3. Select an appropriate resume format, with a preference for the chronological layout as it highlights your recent achievements.
4. Opt for traditional fonts to maintain a formal tone in your resume.
5. Avoid overcrowding your resume with information and make effective use of white space.
6. When deciding between a PDF and Word resume, lean towards the former unless the employer specifies otherwise.

2. Write a Law Student Resume Objective or Summary

Just as the opening statement in a court case can significantly impact the outcome, the initial paragraph of your law student resume holds equal importance. Capture the attention of the hiring manager by incorporating a professional profile, a concise introductory paragraph positioned just below the resume header.

The most effective choice for this section is a resume career objective, particularly suitable for candidates with minimal or no professional experience and those targeting entry-level positions. Unlike summarizing your limited experience history, a career objective places emphasis on skills and career drive.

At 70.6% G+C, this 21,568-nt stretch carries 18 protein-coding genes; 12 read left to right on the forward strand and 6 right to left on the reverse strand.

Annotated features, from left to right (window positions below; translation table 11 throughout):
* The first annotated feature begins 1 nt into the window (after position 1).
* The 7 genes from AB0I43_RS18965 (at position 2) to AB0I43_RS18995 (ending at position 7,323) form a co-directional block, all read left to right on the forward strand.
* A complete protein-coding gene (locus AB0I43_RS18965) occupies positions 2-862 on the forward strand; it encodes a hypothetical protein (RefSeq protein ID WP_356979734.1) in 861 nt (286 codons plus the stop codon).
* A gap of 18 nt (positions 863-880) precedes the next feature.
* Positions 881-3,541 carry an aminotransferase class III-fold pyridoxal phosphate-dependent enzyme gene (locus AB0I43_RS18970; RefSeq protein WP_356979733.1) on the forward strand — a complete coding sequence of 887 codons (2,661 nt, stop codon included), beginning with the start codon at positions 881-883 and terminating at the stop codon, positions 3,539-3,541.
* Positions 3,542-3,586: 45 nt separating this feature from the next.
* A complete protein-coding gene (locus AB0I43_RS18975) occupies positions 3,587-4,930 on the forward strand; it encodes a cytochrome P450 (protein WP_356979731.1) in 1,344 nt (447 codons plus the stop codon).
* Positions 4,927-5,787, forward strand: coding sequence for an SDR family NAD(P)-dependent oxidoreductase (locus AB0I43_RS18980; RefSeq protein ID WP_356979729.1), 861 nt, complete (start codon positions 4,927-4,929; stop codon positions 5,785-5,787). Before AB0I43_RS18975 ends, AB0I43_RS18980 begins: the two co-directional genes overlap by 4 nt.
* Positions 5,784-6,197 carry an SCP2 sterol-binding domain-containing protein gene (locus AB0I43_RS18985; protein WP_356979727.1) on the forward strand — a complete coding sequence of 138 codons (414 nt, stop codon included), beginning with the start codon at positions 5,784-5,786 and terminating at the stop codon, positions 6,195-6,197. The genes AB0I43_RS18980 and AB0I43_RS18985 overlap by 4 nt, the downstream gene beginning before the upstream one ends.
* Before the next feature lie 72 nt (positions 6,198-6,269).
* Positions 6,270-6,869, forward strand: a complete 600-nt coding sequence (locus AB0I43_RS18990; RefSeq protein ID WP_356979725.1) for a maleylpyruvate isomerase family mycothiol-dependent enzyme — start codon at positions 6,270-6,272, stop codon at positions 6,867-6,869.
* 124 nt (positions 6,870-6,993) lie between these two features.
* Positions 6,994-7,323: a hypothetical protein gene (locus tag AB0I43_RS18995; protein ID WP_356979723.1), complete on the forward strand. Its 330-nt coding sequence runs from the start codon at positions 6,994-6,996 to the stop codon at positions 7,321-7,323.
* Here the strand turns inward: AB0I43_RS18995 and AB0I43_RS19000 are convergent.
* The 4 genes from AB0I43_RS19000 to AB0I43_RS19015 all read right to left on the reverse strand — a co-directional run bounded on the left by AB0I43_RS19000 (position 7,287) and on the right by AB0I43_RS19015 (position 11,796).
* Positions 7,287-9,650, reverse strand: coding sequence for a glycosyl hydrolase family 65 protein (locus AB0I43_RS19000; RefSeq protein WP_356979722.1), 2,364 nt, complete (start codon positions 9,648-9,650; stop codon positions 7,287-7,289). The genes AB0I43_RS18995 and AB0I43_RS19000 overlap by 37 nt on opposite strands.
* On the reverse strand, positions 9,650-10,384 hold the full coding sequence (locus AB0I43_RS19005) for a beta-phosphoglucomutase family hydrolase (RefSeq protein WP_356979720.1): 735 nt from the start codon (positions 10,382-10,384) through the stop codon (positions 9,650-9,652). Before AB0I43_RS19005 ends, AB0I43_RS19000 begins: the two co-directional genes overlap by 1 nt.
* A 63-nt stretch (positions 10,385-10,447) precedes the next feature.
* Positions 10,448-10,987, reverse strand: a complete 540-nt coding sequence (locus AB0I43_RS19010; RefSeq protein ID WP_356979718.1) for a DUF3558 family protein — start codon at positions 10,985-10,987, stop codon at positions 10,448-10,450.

Leverage your resume objective to demonstrate to recruiters that you can bring tangible value to the company. Illustrate how your skills and talents can prove advantageous for their organization.

3. Make Your Law Student Resume Education Section Great

As a law student, the education section of your resume holds paramount importance. Whether your target is a modest law firm or a prestigious corporation, your educational background must be compelling.

Situate the education section immediately below your resume objective, and persuade potential employers with your academic accomplishments.

To achieve this:

1. Begin with your highest or current degree, prioritizing your master’s degree followed by your bachelor’s degree. Omit high school details.
2. Present the information in the following order: degree, institution name, graduation date (or anticipated graduation date if still pursuing the degree), major, and minors (if applicable).